HomeStreamingMGM PlusMGM+ Seems to Have Forgotten All About 4K, and James Bond

MGM+ Seems to Have Forgotten All About 4K, and James Bond

Goldeneye (1995) Pierce Brosnan movie still 1
Pierce Brosnan stars in Goldeneye (1995)

When MGM+ launched a year ago (essentially a rebrand of Epix) promising a new premium streaming experience the service boasted most of the James Bond library. What’s more, the 007 titles were offered in 4k Ultra HD resolution (even though Bond films pre-Daniel Craig have never been officially released in 4k). 

But only weeks after launching, MGM+ lost a bunch of titles that went over to Max (formerly HBO Max) and eventually most of the Bond library. Now, only No Time To Die streams on MGM+. 

To make matters worse, 4k was phased out. No Time To Die (although available everywhere else in 4k) only streams in HD at best. The 3-season series Britannia was once offered in 4k (at least labeled 4k, as we never actually got the time to test the stream). And, Oliver Stone’s Platoon, upon launch noted as streaming in 4k, is now only in HD. 

MGM+ certainly has an exciting library of titles such as Interstellar, Transformers: Rise of the Beasts, Creed III, and Dungeons and Dragons: Honor Among Thieves, but none of those titles are offered in 4K.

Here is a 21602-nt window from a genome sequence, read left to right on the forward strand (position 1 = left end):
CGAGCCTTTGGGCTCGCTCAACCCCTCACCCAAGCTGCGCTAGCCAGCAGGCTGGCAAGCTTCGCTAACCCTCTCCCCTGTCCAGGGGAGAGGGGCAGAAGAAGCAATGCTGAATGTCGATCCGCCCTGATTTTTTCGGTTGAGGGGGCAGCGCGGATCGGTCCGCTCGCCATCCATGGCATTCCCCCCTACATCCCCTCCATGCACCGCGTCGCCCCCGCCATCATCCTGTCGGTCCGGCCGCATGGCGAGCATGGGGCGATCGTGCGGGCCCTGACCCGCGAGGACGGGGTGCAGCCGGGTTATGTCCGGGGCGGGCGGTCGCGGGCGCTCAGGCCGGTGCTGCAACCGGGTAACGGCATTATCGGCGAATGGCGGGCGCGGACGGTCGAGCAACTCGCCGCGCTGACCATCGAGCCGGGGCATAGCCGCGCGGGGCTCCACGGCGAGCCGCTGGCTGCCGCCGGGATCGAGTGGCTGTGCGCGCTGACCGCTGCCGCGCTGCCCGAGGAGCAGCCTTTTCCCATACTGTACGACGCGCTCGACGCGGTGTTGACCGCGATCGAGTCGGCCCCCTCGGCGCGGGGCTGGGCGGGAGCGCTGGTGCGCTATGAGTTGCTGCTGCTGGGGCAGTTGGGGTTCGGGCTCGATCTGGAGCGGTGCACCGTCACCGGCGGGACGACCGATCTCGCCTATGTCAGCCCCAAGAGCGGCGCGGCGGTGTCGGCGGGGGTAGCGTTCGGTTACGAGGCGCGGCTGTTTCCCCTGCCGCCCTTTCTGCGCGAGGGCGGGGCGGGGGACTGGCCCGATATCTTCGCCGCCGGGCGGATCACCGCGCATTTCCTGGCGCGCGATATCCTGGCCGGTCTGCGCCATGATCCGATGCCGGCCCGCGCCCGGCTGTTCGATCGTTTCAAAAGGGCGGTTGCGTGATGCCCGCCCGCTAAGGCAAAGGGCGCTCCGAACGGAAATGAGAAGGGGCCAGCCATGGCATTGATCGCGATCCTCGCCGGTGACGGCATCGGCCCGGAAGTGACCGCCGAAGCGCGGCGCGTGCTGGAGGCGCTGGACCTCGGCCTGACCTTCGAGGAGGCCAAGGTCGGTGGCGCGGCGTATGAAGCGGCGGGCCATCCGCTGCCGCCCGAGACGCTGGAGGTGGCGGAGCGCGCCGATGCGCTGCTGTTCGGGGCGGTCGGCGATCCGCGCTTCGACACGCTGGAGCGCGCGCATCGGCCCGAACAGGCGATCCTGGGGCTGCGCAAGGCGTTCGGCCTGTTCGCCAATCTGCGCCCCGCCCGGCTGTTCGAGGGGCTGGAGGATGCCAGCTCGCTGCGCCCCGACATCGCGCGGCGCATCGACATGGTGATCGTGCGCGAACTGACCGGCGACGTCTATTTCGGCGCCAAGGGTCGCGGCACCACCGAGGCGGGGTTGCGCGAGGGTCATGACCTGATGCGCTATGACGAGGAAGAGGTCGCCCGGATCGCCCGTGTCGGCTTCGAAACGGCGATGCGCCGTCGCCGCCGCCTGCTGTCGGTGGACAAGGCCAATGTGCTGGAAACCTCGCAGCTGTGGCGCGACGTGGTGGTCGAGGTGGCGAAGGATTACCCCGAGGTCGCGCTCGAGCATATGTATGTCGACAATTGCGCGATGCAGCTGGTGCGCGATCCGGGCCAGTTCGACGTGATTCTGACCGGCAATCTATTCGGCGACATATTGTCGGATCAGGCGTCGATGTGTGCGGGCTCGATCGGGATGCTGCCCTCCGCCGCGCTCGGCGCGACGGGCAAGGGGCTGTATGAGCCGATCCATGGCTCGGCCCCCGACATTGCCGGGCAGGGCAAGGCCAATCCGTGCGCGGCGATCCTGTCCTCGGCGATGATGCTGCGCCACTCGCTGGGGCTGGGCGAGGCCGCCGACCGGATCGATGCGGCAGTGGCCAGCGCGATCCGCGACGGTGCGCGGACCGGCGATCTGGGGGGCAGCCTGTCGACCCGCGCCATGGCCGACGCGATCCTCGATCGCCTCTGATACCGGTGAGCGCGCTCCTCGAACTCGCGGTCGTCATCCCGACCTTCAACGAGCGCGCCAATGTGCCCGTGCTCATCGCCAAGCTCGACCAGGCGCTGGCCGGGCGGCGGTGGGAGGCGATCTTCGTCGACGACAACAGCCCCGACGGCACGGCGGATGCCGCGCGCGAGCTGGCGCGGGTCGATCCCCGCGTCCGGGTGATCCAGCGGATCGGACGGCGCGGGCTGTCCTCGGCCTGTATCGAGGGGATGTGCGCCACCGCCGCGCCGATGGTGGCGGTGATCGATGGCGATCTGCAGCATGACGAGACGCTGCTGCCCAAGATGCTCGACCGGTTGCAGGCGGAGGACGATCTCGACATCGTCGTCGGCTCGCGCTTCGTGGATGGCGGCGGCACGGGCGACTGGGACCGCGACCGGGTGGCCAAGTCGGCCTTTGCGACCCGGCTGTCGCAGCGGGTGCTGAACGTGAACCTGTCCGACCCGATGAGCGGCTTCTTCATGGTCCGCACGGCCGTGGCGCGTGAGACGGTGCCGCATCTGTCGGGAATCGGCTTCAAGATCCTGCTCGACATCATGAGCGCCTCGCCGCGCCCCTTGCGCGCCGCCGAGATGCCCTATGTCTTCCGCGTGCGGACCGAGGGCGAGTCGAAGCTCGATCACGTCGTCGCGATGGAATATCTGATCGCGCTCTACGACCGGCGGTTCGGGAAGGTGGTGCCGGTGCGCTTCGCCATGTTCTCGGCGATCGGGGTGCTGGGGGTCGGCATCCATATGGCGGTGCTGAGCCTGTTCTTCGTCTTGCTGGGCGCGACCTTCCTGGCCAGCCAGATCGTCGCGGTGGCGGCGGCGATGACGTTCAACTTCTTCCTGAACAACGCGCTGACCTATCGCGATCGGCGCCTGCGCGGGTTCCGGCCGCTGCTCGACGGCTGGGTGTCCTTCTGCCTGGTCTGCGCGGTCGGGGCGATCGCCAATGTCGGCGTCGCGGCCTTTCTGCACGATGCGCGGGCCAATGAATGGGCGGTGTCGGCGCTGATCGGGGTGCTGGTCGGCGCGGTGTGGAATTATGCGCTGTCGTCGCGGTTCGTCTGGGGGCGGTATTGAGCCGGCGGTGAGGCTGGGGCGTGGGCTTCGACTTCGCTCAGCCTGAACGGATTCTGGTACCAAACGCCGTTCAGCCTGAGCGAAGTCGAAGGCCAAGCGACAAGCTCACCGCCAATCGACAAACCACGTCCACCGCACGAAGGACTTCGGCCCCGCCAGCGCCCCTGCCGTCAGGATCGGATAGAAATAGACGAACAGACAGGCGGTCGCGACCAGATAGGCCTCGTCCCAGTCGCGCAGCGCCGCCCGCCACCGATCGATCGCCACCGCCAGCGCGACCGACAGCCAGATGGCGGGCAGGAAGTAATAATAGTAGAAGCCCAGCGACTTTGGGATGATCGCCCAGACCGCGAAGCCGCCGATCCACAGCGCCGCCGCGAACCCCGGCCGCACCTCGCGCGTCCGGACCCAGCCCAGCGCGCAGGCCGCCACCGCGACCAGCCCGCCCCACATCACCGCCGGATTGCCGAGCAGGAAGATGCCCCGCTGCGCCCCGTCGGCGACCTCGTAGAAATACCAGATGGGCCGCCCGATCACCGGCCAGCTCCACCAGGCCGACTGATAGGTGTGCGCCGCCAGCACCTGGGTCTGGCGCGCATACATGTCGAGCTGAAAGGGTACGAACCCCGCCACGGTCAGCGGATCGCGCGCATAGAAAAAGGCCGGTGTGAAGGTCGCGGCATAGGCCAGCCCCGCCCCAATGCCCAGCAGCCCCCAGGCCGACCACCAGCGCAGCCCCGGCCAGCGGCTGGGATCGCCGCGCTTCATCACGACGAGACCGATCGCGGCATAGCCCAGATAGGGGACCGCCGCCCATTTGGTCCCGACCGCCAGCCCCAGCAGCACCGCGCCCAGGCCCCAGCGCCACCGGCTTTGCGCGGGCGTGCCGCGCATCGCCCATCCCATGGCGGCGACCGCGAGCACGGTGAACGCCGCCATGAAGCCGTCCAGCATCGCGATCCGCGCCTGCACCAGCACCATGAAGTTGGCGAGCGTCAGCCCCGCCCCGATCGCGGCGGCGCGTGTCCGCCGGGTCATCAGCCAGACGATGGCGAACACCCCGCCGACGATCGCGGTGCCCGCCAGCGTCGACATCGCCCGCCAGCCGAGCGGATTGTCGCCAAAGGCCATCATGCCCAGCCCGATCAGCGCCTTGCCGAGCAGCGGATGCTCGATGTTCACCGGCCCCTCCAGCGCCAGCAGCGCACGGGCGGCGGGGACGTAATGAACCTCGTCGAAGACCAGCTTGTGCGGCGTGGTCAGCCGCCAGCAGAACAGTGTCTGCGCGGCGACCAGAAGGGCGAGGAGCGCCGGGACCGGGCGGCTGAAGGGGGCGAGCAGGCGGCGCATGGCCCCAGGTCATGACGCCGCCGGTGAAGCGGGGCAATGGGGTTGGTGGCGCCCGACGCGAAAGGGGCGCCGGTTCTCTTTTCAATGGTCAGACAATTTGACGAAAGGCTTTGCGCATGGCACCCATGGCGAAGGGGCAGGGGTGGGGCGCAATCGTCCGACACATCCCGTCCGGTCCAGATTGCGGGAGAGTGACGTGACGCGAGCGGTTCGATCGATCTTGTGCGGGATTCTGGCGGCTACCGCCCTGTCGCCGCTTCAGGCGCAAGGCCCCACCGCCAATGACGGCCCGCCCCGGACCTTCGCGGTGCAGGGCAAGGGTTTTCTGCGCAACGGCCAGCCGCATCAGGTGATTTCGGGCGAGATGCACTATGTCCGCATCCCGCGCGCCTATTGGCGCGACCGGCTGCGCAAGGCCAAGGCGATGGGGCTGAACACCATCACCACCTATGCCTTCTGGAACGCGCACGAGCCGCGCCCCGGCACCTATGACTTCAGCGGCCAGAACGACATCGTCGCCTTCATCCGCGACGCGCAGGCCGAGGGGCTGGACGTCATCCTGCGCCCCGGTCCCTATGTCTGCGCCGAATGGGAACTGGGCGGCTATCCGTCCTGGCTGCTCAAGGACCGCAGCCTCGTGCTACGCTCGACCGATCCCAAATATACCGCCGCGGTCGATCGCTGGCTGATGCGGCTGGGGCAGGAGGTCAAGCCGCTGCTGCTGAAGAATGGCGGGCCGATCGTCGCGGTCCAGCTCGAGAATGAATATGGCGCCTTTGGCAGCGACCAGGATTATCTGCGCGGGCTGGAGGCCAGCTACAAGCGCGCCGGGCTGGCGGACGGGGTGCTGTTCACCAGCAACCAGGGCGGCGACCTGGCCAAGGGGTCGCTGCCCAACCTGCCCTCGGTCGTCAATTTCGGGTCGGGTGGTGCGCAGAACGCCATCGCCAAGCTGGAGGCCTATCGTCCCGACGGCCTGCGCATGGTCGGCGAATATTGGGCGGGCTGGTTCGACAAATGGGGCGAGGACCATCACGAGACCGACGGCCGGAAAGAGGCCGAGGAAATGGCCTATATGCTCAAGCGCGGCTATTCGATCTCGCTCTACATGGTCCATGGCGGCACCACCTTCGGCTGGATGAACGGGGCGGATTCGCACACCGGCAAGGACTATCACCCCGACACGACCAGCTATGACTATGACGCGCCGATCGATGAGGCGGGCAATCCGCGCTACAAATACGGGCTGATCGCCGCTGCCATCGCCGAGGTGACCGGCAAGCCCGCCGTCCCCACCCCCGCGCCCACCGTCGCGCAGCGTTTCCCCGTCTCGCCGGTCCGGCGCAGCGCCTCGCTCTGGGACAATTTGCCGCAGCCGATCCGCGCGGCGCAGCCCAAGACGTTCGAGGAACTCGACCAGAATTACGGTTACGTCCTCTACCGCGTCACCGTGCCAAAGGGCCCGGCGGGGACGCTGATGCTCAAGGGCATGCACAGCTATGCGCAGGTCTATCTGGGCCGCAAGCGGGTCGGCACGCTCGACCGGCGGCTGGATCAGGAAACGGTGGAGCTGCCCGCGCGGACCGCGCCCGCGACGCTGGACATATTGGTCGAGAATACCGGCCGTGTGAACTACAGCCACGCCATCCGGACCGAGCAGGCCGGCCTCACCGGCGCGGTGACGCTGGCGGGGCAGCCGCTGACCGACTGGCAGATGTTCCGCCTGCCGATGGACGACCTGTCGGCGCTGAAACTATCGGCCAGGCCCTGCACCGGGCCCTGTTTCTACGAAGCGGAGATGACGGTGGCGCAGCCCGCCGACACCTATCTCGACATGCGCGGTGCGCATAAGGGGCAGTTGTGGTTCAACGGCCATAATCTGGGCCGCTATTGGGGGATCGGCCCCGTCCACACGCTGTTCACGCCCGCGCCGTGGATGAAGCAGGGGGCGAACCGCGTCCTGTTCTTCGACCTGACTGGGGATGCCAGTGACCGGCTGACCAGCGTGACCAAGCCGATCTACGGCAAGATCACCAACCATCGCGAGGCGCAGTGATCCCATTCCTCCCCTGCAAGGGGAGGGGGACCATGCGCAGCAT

It’s not surprising that MGM+ has given up on 4K as other streaming providers have essentially taken it away from longtime subscribers. For example, HBO subscribers can no longer get Max in 4K through a TV service provider. It must be purchased separately on Max.

Amazon Prime Video just recently removed Dolby Vision and Dolby Atmos from their Ad-Free plan, forcing subscribers to pay an additional three dollars per month just to get the two Dolby specs.

But at this point, MGM+ is not selling any upgrade to their subscription plans to get 4K, they’re simply not offering it. In fact, the descriptions on tiles no longer even indicate video or audio specs.

This is extremely disappointing from a home theater perspective. TVs these days are built to show 4K or even 8K resolution, not 2K HD, which doesn’t contain enough data to have a native 4k presentation on a 4K screen. It’s just upscaling, and you all know how we feel about upscaling.

HD Report
HD Report
HD Report provides news, commentary, and information about home entertainment media and technology. HD Report has been a Google News partner since 2006, and can also be found on Twitter, Apple News, and Facebook.


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